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Waikato cannabis firm seeking investment
Casting aside social stigma and opening up investment opportunities in medicinal cannabis production has a Waikato firm making the first public offering on the NZX for two years.
Cannasouth co-founder Mark Lucas is optimistic the upcoming Misuse of Drugs (Medicinal Cannabis) Amendment Bill will deliver regulations that enable companies like his to develop and grow a range of products that cover multiple ailments and diseases.
“We understand the draft comes out in July so there is a bit of water to go under the bridge but we feel confident about what will pass. The intention is there.”
It is based at the Waikato Innovation Centre, which is fast becoming a hub for biotech innovation by companies including award winning Quantec, Analytica Laboratories and CRV Ambreed.
Lucas said the company wants to raise $5 million from invited investors and another $5m in a public offer, selling up to 20m shares at 50c each.
The company has secured licences to cultivate, extract, import and purify medicinal cannabis and cannabinoids for research purposes. It also has two licences required to import cannabis products to sell.
The company claims having the licences puts it on a faster track to commercialisation than competing companies.
Lucas has a long history dating back to the nineties importing hemp products and was involved in early trials of hemp growing in Canterbury in the early 2000s.
He is loath to specify exactly what medicinal cannabis crop type the company will be cultivating here, with that very dependent on the regulations the new law will cover when finalised.
Another medicinal cannabis company, Helius, has disclosed plans to grow the plant with the cannabinoid compound THC in high-security warehouse hydroponic operations in Auckland.
“To be grown cannabis with high THC content requires tight security and that dictates the cultivation method. But cannabis with the non-psychoactive compounds, including industrial hemp varieties, could be grown outdoors. It all depends on the product you are making from it.”
Last year authorities granted approval for the sale of low-THC hemp seed for human consumption and Lucas said the plant is starting to lend itself to multiple uses including fibre, food and medicinal production.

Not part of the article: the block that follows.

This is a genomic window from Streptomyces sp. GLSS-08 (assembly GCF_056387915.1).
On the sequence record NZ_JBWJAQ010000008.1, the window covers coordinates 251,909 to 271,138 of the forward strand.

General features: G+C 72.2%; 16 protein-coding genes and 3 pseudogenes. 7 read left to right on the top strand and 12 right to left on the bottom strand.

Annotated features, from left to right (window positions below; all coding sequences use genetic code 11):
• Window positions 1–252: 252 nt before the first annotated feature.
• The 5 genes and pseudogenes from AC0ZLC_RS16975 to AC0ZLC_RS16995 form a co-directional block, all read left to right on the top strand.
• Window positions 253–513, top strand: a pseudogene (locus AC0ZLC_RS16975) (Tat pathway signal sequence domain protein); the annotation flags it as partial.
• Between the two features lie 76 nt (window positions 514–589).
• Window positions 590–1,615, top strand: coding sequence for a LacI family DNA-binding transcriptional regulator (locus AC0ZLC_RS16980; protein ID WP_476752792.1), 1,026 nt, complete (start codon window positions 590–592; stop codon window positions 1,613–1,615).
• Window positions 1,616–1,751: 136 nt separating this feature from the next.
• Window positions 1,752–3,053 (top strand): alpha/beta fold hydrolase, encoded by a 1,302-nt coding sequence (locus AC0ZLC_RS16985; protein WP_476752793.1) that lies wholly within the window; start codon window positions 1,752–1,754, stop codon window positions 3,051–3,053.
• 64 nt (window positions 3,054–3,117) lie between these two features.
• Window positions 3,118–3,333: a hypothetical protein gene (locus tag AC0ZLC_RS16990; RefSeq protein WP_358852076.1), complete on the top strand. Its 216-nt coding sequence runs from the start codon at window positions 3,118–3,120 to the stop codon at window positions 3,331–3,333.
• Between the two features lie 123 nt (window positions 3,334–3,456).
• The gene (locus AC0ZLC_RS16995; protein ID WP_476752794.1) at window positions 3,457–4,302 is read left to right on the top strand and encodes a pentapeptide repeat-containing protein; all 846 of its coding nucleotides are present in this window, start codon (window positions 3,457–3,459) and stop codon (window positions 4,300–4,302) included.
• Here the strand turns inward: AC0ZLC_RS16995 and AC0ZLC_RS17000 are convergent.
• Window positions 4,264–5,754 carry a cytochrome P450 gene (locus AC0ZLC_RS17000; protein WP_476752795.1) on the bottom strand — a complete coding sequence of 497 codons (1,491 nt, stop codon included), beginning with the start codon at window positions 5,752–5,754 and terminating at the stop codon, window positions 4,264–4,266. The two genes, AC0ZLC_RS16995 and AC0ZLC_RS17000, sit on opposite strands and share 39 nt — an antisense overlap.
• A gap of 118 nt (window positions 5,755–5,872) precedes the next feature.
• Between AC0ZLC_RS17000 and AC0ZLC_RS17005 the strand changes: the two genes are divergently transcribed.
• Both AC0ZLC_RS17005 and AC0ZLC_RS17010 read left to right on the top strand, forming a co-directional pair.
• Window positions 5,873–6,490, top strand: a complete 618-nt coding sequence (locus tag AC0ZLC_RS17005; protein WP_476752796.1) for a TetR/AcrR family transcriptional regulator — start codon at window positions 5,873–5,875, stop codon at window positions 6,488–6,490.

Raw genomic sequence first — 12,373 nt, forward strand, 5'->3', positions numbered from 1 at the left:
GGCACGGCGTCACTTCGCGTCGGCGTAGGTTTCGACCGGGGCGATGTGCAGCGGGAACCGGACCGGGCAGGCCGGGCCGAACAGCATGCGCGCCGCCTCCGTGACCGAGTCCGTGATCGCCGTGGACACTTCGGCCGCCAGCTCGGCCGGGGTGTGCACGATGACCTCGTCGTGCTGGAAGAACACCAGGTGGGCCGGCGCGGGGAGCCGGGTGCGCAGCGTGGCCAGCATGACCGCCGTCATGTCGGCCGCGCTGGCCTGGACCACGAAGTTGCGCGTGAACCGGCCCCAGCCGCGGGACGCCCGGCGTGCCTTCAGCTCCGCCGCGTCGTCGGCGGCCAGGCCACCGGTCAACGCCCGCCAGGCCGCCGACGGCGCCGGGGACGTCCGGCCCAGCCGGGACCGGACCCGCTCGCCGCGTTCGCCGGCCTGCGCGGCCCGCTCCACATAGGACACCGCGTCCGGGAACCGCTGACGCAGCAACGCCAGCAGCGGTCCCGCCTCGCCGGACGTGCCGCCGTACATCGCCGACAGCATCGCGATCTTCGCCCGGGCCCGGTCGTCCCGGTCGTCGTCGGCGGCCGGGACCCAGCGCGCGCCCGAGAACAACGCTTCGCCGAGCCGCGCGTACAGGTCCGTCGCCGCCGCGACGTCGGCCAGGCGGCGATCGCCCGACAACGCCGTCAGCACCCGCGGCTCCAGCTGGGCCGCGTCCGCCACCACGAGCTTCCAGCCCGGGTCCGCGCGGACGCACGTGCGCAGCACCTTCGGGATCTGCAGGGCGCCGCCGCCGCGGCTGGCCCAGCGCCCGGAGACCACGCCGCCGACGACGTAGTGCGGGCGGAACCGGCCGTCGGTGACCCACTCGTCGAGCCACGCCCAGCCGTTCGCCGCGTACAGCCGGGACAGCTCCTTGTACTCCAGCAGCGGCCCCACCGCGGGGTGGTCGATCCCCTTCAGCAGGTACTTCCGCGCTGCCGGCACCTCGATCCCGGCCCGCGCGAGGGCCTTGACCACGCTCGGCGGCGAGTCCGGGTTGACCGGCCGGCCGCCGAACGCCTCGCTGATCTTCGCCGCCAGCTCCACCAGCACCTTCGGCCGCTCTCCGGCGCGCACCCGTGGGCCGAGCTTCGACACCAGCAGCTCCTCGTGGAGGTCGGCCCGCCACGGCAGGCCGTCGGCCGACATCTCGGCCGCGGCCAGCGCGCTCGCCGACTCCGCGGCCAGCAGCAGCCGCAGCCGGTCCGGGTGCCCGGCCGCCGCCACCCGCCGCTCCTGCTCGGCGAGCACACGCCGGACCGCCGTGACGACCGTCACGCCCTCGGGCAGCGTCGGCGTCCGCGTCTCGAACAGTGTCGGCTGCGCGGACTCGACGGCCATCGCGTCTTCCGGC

“More people are waking up to plant-based remedies. It has really only been the social stigma attached to cannabis that has held it back for so many years.”
Other plant-based medicinal products include powerful opioids from poppies, a major crop grown for pharmaceutical companies in Tasmania supplying about half the legal global opiate production.
“We know that farmers should be left to do what farmers do best, producing quality products efficiently and for the low THC varieties we hope we will partner up with farmers to produce the cannabis.”
The medicinal extracts from cannabis are proving to have some human health benefits in the treatment of arthritis, skin conditions and epilepsy and final application of cannabinoids will be determined by the regulations.
“We also expect to see some of the non-psychoactive extracts apply to the rapidly growing wellness market where they do not require regulatory approval. It could be that over time consumers start to seek out products based on their provenance and possibly even organic sourced cannabis could play a role.”
He says much of the research is still in its early trial stages and the company bases its product range on scientific results and regulatory guidelines.
The Cannasouth offer opens on May 27, closing on June 14 and the shares are expected to list on June 19. The legal cannabis market attracted more than $15 billion in investment globally last year and the United States market is estimated to be worth US$24b this year.
The company is the third in NZ to raise money publicly, with Greenfern from Taranaki and East Coast’s Hikurangi raising funds through crowd funding last year.